A couple weeks back the estate of Jack Kirby reached a settlement with Marvel, the day before the Supremes were set to take the case. This was a surprise, as the Kirbys were 0-2 in the courts, to that point. I hadn’t paid attention but I figured their case was weak, although they had my sympathy. I had read stuff like this from early NY Times articles:
WHEN the Walt Disney Company agreed in August to pay $4 billion to acquire Marvel Entertainment, the comic book publisher and movie studio, it snared a company with a library that includes some of the world’s best-known superheroes, including Spider-Man, the X-Men, the Incredible Hulk and the Fantastic Four.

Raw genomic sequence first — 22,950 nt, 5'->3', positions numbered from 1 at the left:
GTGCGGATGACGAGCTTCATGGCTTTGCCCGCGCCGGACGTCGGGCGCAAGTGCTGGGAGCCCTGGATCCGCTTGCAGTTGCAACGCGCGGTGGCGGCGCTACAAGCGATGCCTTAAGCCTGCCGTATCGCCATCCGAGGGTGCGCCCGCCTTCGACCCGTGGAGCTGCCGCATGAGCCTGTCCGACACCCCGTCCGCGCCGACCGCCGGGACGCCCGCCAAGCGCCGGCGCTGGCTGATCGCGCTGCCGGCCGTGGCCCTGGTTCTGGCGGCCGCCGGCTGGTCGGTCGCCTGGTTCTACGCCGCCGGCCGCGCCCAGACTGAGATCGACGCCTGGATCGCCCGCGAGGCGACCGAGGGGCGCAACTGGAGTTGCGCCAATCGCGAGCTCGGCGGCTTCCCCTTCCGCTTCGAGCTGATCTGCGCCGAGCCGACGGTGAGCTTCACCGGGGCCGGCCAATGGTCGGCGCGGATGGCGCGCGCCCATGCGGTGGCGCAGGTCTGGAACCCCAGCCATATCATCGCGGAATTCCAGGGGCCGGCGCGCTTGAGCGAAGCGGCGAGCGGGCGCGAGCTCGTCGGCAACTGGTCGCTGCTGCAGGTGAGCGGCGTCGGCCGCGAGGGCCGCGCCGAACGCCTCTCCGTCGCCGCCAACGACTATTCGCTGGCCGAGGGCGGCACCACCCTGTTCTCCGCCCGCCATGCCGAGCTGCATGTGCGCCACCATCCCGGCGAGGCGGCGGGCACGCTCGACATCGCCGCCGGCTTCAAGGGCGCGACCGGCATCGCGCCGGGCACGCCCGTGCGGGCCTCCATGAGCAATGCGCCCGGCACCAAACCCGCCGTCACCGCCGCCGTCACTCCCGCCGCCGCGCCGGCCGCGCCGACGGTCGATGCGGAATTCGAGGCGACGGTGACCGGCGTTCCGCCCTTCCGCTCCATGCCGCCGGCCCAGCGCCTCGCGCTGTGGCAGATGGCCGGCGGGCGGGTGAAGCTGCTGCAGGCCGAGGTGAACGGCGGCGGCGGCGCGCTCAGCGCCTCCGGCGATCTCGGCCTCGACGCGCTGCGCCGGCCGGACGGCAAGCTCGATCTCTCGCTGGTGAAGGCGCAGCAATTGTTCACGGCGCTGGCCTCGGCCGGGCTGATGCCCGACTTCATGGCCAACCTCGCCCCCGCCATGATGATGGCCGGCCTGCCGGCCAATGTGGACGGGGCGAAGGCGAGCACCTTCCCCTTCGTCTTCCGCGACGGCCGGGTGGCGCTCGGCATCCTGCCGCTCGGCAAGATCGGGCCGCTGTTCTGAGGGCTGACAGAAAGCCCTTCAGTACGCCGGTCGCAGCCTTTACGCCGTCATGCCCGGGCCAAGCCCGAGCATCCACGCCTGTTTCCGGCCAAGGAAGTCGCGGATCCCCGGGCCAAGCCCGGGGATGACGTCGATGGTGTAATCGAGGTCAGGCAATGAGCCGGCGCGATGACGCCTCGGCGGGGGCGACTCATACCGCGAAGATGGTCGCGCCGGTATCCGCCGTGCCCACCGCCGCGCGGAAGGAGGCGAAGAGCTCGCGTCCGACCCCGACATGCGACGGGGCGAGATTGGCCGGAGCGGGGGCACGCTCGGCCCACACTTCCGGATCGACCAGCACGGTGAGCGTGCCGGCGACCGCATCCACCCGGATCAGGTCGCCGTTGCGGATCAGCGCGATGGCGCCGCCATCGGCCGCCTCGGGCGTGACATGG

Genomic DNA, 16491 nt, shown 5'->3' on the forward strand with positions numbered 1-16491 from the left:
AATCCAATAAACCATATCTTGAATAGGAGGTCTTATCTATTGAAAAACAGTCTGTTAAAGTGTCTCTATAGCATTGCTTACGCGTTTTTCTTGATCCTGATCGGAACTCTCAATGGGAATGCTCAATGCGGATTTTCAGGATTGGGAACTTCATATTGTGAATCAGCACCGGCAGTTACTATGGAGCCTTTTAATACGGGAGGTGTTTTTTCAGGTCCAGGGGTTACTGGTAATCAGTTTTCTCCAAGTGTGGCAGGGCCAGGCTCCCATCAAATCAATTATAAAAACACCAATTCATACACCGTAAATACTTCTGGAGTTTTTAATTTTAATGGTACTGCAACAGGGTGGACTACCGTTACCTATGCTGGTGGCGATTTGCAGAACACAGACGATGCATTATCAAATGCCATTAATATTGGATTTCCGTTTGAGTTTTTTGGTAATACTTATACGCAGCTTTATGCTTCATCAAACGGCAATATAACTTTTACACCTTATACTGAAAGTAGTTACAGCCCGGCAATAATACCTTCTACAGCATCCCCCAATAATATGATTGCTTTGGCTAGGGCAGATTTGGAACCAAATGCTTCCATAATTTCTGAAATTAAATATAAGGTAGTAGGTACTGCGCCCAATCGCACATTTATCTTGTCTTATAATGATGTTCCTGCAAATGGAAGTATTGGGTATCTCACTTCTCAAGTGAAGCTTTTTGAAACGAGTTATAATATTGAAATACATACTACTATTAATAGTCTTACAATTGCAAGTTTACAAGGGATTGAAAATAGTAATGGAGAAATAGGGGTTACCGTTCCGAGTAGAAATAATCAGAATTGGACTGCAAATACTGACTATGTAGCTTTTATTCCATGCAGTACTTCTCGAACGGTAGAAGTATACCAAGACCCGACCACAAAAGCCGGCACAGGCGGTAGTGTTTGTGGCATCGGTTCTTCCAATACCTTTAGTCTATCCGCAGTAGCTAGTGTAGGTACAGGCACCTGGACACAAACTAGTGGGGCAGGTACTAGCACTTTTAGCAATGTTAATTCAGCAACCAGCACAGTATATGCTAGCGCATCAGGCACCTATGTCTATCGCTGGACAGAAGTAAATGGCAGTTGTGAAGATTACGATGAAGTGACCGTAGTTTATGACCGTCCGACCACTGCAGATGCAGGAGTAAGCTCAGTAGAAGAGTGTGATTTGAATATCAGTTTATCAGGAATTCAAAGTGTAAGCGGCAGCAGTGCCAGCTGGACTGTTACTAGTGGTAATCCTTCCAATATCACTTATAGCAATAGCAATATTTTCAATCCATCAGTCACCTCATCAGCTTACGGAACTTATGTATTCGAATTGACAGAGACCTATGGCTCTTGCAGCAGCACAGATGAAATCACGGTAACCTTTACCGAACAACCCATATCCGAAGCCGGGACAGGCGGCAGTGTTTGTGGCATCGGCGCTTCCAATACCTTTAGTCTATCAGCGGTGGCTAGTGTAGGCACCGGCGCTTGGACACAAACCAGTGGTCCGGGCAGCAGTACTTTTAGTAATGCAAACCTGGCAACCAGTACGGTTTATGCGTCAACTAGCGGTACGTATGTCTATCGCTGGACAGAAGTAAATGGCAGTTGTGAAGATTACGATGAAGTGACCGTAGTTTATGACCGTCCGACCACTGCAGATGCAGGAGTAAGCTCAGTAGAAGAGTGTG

The heirs of Jack Kirby, the legendary artist who co-created numerous Marvel mainstays, were also intrigued by the deal. Mr. Kirby’s children had long harbored resentments about Marvel, believing they had been denied a share of the lush profits rolling out of the company’s superheroes franchises.
Marvel made out like bandits, treating Kirby badly. But that’s not a legal argument.
What made Marvel blink at the last minute? The terms of the settlement can’t be revealed, so it’s hard to say.